Artificial Intelligence and the art of winning in this brave new world- QHN
When my brilliant friend and batchmate at IIT, Delhi (CGPA of 10 points and gold medallist) declared that he would be pursuing a Master’s degree, leading to a PhD, in Artificial Intelligence in the USA, I was intrigued. Also curious. This was 1982. He sat me down and patiently explained the significance of the force that the two words when conjoined, could generate in the next few decades.
When we had joined the IIT in 1977, log tables and slide rules were just giving way to the simple calculator and later the scientific calculator, for use in examinations. There was not much controversy as this seemed a logical progression. The question did come up however, whether schools should permit calculators. At that time, the spontaneous reaction was a clear No! We felt that the touch and feel of maths tables was critical to early brain training.
Fast forward to 2018. My friend, now representing Amazon, delivered a Ted Talk in conversation with Shahrukh Khan on the power of the Voice, while introducing Alexa. It was fascinating. Alexa did not seem a threat. Just a helpful assistant.
Moving still further, to Feb. 2023, ‘Microsoft has rolled out some new limits for its ChatGPT powered Bing AI. Apparently, Bing had gone off the rails and had been insulting, threatening and mocking to some users’ reported the press. This rang a loud alarm bell.
Parents, educationists, students, employees and employers are each concerned, on how we, and our future generation, will remain relevant? In our country, this question becomes even more critical, since we must on a net basis, create jobs at all levels of skills.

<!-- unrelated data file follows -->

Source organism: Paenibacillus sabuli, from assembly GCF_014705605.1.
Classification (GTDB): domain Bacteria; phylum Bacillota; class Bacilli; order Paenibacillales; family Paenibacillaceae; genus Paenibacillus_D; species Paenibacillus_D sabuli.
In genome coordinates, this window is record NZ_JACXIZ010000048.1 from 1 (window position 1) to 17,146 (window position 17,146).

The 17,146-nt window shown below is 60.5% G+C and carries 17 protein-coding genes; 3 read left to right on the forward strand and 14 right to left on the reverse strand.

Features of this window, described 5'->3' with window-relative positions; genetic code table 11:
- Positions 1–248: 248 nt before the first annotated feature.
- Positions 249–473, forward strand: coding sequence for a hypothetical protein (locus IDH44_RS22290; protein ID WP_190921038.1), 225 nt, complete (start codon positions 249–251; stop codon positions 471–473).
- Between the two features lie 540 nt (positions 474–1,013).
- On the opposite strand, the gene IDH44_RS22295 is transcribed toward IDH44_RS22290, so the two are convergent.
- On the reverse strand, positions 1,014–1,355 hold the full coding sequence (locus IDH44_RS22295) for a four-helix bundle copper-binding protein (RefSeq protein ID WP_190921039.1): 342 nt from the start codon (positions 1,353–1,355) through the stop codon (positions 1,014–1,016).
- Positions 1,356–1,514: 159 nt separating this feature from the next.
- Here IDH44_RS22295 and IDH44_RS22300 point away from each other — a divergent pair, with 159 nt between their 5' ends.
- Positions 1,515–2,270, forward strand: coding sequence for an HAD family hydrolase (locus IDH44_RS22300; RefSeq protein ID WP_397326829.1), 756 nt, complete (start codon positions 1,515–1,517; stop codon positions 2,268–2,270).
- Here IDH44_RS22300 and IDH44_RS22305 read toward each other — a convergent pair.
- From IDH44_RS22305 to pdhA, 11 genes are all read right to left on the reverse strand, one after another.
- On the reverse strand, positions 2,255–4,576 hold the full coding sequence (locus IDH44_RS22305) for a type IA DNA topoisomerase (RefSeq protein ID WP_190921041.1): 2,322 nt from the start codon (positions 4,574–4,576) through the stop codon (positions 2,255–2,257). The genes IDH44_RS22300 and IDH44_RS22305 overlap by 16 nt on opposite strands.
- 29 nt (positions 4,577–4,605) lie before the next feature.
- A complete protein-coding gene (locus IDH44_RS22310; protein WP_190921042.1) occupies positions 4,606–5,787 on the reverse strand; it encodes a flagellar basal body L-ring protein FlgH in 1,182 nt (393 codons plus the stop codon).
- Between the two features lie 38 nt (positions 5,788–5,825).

Through this article, I would like to make a few suggestions for discussion. There are no easy answers of course.
We are in the era of Industry 4.0 powered by AI. And therefore, education will necessarily have to adapt to the new reality. We have conventionally been used to having a teacher in front of a blackboard teaching us as if we were on a conveyor belt on a factory shop-floor. We have now to move rapidly, to improving the comprehension and analytical abilities of children continually.
Children are born curious. Education must therefore nurture curiosity, so that it becomes part of a student’s DNA and therefore a lifelong trait. Curiosity leads to the ability to think critically; continually evaluate and process information, and consequently generate new ideas. This can give students the much needed self-confidence to communicate their thoughts creatively.
The teacher’s role changes to that of a guide, a mentor, a facilitator, a provider of frameworks and an experience sharer. Classrooms of the future will best be designed to foster greater collaboration among students, with wide spaces and also technologically equipped for ease of use. However, schools must also encourage students to be physically active, provide for team sports, arts & crafts, hobbies and other extra-curricular activities for continued holistic development.